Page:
<link rel="stylesheet" href="../../noscript1.34.1.css">

1.0.0[][src]Trait std::convert::Into

pub trait Into<T> {
    fn into(self) -> T;

A conversion that consumes self, which may or may not be expensive. The reciprocal of From.

Note: this trait must not fail. If the conversion can fail, use TryInto or a dedicated method which returns an Option<T> or a Result<T, E>.

Library authors should not directly implement this trait, but should prefer implementing the From trait, which offers greater flexibility and provides an equivalent Into implementation for free, thanks to a blanket implementation in the standard library.

Generic Implementations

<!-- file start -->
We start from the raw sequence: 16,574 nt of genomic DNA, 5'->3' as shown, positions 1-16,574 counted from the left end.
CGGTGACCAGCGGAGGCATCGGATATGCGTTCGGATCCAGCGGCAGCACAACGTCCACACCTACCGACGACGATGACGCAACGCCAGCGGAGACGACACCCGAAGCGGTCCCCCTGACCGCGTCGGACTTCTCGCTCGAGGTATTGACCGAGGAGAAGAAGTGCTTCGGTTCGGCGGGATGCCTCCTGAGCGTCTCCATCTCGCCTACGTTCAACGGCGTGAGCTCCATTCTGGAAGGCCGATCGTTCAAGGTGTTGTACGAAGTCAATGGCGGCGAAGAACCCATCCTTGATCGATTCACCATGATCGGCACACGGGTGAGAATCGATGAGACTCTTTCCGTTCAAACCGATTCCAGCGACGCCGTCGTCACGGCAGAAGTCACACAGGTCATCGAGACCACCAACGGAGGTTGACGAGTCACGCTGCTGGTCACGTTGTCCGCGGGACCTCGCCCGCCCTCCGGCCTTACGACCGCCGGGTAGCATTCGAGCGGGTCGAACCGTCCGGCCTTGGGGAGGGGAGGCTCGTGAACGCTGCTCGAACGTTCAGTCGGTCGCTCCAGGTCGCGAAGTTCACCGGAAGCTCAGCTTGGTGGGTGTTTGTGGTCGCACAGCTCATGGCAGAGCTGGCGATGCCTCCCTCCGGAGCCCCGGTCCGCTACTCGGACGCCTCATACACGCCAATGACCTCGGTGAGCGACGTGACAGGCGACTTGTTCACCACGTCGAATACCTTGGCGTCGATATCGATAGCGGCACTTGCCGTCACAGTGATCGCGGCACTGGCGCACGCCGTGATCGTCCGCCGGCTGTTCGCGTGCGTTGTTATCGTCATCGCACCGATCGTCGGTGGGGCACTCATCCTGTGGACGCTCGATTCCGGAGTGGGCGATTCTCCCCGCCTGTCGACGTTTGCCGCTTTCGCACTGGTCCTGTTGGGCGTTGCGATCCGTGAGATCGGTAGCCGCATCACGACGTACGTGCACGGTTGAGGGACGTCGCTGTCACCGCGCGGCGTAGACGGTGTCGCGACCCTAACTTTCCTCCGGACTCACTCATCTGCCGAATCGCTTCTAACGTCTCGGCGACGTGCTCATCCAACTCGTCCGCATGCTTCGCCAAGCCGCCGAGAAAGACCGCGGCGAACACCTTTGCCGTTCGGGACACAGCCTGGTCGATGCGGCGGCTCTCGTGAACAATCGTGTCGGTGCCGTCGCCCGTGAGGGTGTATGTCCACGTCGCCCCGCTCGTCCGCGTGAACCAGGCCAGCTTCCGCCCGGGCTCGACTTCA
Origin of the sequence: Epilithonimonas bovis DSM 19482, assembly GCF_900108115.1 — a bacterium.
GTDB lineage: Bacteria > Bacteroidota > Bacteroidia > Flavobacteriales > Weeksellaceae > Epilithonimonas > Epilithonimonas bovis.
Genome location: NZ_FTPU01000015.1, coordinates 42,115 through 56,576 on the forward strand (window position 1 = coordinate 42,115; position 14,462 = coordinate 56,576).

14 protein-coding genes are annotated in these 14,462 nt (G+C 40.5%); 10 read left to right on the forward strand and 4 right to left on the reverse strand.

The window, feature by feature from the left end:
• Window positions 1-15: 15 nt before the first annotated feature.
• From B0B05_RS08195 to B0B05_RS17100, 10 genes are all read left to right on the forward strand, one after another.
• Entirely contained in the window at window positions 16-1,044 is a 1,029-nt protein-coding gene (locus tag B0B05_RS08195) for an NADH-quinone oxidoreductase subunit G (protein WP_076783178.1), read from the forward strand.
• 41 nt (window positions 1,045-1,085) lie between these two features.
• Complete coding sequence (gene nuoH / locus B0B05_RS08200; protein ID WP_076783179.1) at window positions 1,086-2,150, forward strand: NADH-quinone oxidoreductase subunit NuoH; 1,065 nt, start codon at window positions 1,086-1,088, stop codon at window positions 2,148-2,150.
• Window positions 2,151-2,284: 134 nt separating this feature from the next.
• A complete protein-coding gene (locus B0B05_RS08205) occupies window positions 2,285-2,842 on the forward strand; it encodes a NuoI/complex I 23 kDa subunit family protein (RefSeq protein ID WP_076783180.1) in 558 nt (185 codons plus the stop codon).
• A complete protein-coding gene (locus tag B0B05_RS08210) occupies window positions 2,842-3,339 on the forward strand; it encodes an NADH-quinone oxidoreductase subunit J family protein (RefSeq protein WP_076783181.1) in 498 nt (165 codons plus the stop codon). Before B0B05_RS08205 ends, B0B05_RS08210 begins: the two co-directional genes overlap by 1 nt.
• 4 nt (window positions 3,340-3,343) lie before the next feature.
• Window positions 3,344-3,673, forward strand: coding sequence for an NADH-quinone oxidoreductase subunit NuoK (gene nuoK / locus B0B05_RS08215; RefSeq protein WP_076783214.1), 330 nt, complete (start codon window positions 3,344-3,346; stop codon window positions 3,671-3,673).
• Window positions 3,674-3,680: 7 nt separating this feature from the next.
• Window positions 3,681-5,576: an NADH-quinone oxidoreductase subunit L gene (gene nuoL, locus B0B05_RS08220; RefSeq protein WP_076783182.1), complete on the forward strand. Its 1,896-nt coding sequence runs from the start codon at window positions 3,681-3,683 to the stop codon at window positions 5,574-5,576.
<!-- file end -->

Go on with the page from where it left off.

Implementing Into

There is one exception to implementing Into, and it's kind of esoteric. If the destination type is not part of the current crate, and it uses a generic variable, then you can't implement From directly. For example, take this crate:

This example deliberately fails to compile
struct Wrapper<T>(Vec<T>);
impl<T> From<Wrapper<T>> for Vec<T> {
    fn from(w: Wrapper<T>) -> Vec<T> {

To fix this, you can implement Into directly:

struct Wrapper<T>(Vec<T>);
impl<T> Into<Vec<T>> for Wrapper<T> {
    fn into(self) -> Vec<T> {

This won't always allow the conversion: for example, try! and ? always use From. However, in most cases, people use Into to do the conversions, and this will allow that.

In almost all cases, you should try to implement From, then fall back to Into if From can't be implemented.


String implements Into<Vec<u8>>:

fn is_hello<T: Into<Vec<u8>>>(s: T) {
   let bytes = b"hello".to_vec();
   assert_eq!(bytes, s.into());

let s = "hello".to_string();

Required methods

fn into(self) -> T

Performs the conversion.

Loading content...


impl<T, U> Into<U> for T where
    U: From<T>, 

Loading content...